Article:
Have you ever wondered why some people can swing a golf club like its a natural movement whereas others struggle to twist and miss the ball entirely? Or how a guitar player can progress from slowly strumming cords to playing full and fluid songs? If you’ve ever tried to learn a new skill, you’ve heard how “practice makes perfect” but have you considered why that’s the case? It’s called muscle memory and like most body mechanisms, it’s beneficial when it works correctly but has consequences when it doesn’t.
Brain activity and memory formation have always been an interest of mine ever since I was an undergrad working in the memory lab of the Health Psychology Dept. So imagine my excitement when I learned muscles form “memories” in a very similar way to how our brains retain knowledge- neurologically. When you decide to perform an action, specific neurons in your brain send an electrical impulse to motor neurons in your muscles telling them what to do. Once the action is performed by the muscle, a connection is made between the brain and the motor neuron. When a connection is newly developed, we have to pay attention to perform that movement and it will still be performed awkwardly. Repeat the action several times and it will become easier as the connection grows stronger. This is why it takes more than a few tries to learn complex skills like playing guitar or swinging a golf club. Precision, repeatability and consistency come only after a lot of repetition. Once that connection has been reinforced hundreds of times, it becomes automatic.
Our subconscious utilizes muscle memory to automate many types of everyday movements such as: walking, driving, riding a bike, typing on a keyboard, tongue placement while speaking, and almost any sport or physical activity. One problem arises when we start to do things on “autopilot” and we lose some awareness about what’s going on around us. For example when you are walking along and then suddenly miss a step because you weren’t focused on where you were going.
Another problem with muscle memory is if you develop bad movement habits and repeat them, they will become part of your muscle memory too. Poor habits can also be developed as a result of injuries, surgeries, or chronic tension. Our bodies adapt to remain functional in response to stress/ trauma and when one muscle can’t perform, our brain begins firing to new neurons to get the job done. Sometimes, even after the injury is healed, the alternate neuron connection has become so strong, it continues to fire instead of returning to a resting state and letting the original muscle perform the work. For example, when someone continues to limp or avoids bearing weight on their ankle long after it has healed. Pain is a strong reminder to move a certain way in the beginning of an injury but the muscles remember trying to protect that ankle and the neuron connection to walk with limp becomes very strong. When a muscle begins to help do another’s job along with its own, it becomes fatigued easily and more prone to injury.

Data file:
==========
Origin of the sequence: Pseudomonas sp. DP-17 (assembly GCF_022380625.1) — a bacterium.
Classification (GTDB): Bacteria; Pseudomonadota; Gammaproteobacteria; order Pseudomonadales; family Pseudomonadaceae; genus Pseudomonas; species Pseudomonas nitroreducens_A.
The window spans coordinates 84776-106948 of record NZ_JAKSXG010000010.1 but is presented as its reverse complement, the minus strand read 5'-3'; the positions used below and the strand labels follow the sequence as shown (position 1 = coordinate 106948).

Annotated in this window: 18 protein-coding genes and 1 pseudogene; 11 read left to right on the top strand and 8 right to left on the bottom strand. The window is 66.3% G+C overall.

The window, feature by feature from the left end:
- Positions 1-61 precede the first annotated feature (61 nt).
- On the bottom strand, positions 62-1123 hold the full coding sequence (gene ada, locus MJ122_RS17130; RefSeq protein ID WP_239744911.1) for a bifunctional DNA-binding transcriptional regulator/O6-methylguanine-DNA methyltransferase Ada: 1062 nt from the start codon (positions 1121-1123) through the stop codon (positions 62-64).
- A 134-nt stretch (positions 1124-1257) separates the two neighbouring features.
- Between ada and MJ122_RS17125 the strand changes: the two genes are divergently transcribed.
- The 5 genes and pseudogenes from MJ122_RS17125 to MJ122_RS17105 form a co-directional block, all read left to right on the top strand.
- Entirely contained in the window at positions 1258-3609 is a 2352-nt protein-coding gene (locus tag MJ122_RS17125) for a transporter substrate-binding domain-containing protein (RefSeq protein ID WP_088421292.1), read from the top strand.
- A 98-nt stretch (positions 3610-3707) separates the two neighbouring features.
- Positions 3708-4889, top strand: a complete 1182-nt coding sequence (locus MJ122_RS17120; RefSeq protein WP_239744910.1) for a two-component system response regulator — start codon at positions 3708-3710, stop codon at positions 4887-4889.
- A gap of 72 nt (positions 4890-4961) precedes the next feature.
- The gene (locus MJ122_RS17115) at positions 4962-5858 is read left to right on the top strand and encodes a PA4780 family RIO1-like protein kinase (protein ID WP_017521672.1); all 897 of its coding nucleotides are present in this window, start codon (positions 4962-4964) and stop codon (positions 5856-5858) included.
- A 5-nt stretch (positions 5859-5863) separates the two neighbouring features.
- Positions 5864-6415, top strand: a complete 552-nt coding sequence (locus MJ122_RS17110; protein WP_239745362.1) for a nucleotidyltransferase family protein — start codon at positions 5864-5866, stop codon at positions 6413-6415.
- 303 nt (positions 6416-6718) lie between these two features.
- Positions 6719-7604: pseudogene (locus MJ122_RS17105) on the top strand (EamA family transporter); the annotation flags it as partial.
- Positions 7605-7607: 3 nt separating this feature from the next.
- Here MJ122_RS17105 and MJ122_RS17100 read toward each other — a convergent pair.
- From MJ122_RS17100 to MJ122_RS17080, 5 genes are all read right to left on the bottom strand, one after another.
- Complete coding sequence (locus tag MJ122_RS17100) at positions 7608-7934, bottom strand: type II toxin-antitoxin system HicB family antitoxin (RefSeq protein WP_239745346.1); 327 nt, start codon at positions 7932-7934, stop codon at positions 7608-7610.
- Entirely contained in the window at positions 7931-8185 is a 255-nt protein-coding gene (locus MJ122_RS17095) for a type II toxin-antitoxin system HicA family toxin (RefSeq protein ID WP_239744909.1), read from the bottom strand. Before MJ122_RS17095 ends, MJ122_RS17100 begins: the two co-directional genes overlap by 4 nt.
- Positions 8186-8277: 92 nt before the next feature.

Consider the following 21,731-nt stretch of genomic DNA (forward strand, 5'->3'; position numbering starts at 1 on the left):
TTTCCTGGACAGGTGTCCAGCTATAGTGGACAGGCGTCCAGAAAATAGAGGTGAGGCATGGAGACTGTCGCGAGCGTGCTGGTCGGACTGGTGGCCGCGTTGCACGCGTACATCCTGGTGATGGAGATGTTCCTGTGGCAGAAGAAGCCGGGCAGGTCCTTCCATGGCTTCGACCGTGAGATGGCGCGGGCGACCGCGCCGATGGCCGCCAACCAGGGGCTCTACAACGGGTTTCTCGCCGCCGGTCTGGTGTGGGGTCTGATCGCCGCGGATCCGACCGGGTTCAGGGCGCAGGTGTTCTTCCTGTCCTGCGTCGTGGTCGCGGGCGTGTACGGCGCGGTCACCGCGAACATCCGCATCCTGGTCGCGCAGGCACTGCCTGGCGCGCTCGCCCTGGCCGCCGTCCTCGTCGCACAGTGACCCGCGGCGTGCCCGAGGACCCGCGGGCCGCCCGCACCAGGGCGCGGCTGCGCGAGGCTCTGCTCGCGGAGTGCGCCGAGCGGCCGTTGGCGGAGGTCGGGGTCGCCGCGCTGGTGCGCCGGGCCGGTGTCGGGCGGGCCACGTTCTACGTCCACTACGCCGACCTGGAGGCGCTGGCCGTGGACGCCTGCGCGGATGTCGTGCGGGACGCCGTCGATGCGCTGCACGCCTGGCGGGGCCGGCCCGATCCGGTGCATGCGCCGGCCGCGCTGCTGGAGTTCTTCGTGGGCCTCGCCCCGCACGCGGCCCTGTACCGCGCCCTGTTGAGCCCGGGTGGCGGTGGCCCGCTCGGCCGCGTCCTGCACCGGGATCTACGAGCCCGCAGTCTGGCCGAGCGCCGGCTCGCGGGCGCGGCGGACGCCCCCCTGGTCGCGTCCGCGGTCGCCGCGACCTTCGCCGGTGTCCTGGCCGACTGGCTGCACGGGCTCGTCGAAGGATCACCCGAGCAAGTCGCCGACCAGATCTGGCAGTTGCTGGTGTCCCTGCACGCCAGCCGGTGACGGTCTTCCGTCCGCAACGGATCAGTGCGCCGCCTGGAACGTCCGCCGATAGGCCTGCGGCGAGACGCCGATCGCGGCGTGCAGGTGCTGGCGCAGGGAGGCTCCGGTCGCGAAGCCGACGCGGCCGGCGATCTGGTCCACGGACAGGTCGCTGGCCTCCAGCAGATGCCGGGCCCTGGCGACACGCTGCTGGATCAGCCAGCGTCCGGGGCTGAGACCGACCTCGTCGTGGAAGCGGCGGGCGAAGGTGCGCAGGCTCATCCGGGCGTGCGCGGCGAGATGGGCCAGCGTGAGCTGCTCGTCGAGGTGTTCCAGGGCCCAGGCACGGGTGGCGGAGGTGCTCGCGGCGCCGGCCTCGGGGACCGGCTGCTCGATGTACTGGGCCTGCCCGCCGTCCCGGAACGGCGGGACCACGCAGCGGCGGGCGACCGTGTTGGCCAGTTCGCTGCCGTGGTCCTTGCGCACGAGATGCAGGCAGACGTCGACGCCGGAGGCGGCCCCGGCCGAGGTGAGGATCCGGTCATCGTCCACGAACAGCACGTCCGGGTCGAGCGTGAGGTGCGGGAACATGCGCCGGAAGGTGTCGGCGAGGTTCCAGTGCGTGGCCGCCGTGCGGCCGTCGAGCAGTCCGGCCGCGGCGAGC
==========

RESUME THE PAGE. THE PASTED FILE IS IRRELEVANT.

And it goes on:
Here’s a story to illustrate what I’m trying to explain, but with a slightly different scenario:
Betty Brains always calls on Glenda Glutes to help get her up the stairs. It’s one of Glenda’s main jobs to climb the stairs for Betty. However, one day Glenda is injured and can’t help Betty up the stairs so Betty calls Heidi Hip-Flexor. It may not be Heidi’s job to get Betty up the stairs but she helps get it done. The problem is, Glenda is out for more than a few days with her injury so Betty has to rely on Heidi for awhile. Suddenly, Glenda is back and ready to work but Betty continues to call Heidi to help her with the stairs because she’s used to calling her now. This leaves Glenda mostly out of work and makes her lazy and not want to work at all. Meanwhile, Heidi is super stressed out and literally working all day, every day.
(Do you see where I’m going with this story?)
So how can massage help with bad muscle memory habits? Soft tissue work, while beneficial, will sometimes only provide temporary relief from pain associated with the misfiring of the neuromuscular system (it controls the electric impulse between the brain and muscles that started this all). Some modalities however, such as Muscle Energy Techniques and Neuromuscular Therapy assist in rebooting the neurological functions and reset communication signals. Progress with long-term patterns is typically slow but entirely dependent upon the proactiveness of the client. There are 168 hours in a week. Your massage therapist gets you for only 1 hour, leaving 167 hours for old patterns to begin to dominate again. That’s why it’s important to be on board with your massage therapist and think about the changes and stretches they recommend between sessions so the body work can really take hold.